(The Center Square) – Gov. Gretchen Whitmer said Wednesday she will allocate $60 million in federal Coronavirus Aid, Relief, and Economic Security (CARES) Act dollars to Michigan school districts and higher education institutions that have been significantly impacted by the COVID-19 pandemic.
The funding comes from the Governor’s Education Emergency Relief (GEER) Fund.
“As we continue to navigate the COVID-19 pandemic and approach the start of the new school year, we must continue doing everything we can to protect our students, educators, and support staff,” Whitmer said in a statement. “This funding will help us do just that, and ensure crucial support for our schools, whether it’s helping schools access [personal protective equipment] and cleaning supplies or helping students mitigate the impacts of learning loss in districts that need it most.”
The framework distributes $60 million to school districts based on their number of economically-disadvantaged students, special education students and English language learners.
Eligible school districts must have a concentration of economically-disadvantaged students of over 50 percent, compared to total district enrollment.
“It’s essential and appreciated that Gov. Whitmer is focusing these resources on districts with the highest need during this pandemic,” Michigan Education Association President Paula Herbart said in a statement. “Both from a public health and from an educational standpoint, economically disadvantaged communities need these additional funds to keep students safe and academically engaged.”
Superintendent of Grand Rapids Public Schools Dr. Leadriane Roby said the funds are “a significant step forward in equitably meeting the academic, social, and emotional needs of our most at-risk youth.”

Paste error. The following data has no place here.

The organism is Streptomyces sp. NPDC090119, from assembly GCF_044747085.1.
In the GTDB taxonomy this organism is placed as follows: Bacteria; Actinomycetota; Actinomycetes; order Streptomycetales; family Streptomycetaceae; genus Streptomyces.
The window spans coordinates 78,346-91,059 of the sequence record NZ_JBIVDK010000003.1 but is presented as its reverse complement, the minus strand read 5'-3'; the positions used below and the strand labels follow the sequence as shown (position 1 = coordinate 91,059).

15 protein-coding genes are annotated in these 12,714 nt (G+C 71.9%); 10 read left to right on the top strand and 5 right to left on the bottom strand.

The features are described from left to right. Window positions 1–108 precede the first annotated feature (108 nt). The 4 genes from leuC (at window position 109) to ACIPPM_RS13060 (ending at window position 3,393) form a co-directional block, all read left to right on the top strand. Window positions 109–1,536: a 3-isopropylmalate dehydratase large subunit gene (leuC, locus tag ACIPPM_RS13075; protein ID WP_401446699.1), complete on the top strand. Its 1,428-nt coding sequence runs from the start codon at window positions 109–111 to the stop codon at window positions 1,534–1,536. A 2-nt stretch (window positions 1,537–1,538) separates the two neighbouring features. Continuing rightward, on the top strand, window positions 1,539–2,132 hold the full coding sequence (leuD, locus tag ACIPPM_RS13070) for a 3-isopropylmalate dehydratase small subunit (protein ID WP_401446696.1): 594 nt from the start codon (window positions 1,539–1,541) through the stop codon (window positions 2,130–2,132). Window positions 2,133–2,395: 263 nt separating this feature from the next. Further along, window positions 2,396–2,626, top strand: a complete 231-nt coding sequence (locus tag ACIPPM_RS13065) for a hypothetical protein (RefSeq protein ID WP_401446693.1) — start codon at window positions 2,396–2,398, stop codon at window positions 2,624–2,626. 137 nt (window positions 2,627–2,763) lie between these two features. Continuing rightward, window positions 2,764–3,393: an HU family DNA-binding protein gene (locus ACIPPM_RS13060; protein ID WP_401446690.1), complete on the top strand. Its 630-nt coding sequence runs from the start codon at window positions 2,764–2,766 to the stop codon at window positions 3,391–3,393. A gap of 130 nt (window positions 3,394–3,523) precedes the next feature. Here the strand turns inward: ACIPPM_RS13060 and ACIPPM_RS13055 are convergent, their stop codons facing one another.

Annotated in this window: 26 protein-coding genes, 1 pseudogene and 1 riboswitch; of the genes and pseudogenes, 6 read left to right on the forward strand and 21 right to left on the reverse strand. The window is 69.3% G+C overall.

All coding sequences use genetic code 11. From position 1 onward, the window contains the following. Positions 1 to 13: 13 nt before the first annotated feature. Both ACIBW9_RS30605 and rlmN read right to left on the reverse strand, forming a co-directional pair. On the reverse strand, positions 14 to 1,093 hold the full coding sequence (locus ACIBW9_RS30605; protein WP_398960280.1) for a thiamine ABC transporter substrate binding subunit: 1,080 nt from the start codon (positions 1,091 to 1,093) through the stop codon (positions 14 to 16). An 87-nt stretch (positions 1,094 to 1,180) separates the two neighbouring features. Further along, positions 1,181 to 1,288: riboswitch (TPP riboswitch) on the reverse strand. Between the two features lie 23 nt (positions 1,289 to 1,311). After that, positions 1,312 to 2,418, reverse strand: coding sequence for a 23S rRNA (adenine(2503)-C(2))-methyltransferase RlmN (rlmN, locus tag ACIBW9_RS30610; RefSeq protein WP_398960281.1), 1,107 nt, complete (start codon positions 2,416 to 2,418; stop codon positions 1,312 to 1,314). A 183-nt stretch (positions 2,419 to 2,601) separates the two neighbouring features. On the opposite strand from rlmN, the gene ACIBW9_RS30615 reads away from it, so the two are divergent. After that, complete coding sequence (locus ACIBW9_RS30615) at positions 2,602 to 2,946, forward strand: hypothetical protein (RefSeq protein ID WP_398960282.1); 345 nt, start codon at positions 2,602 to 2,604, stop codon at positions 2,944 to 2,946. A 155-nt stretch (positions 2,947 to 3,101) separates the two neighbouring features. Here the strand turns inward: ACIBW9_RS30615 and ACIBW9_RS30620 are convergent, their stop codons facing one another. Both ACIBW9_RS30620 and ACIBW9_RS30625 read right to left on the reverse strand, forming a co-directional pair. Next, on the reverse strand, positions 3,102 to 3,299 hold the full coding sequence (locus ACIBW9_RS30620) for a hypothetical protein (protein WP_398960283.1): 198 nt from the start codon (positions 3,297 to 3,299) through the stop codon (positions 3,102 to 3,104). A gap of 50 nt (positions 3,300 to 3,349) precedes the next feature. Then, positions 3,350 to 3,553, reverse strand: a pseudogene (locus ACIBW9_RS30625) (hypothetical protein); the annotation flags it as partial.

Recipient districts must use GEER funds for any of the following goals:
- Connectivity: Devices, internet access, access to remote services, or other similar purposes.
- Student Mental Health: Funding would enhance access to remote and in-person student mental health services.
- Addressing Learning Loss: Funding can be spent to offer supplementary content and intervention services to mitigate learning loss.
- Out-of-School-Time Learning: Funds could be used to support out-of-school-time learning to ensure students have safe spaces to learn remotely
- Remote Learning Materials and Training (digital and non-digital): Funds could address both digital and non-digital content where remote learning continues as the mode of instruction.
- Teacher Training and Curriculum: Funding could be used to provide additional professional development and curriculum modifications for distance learning
- Other health, safety, and wellness needs identified, required, or recommended in the MI Return to School Roadmap.
About $5.4 million will be distributed to other education-related purposes, such as statewide mental health services, public television learning resources, teacher education, and the Early On program for infants and toddlers.
Whitmer said she plans to provide more information next week to industries she’s forced closed for the last five months after her original stay-home order in response to the COVID-19 pandemic, which includes most bowling alleys, movie theaters, and gyms.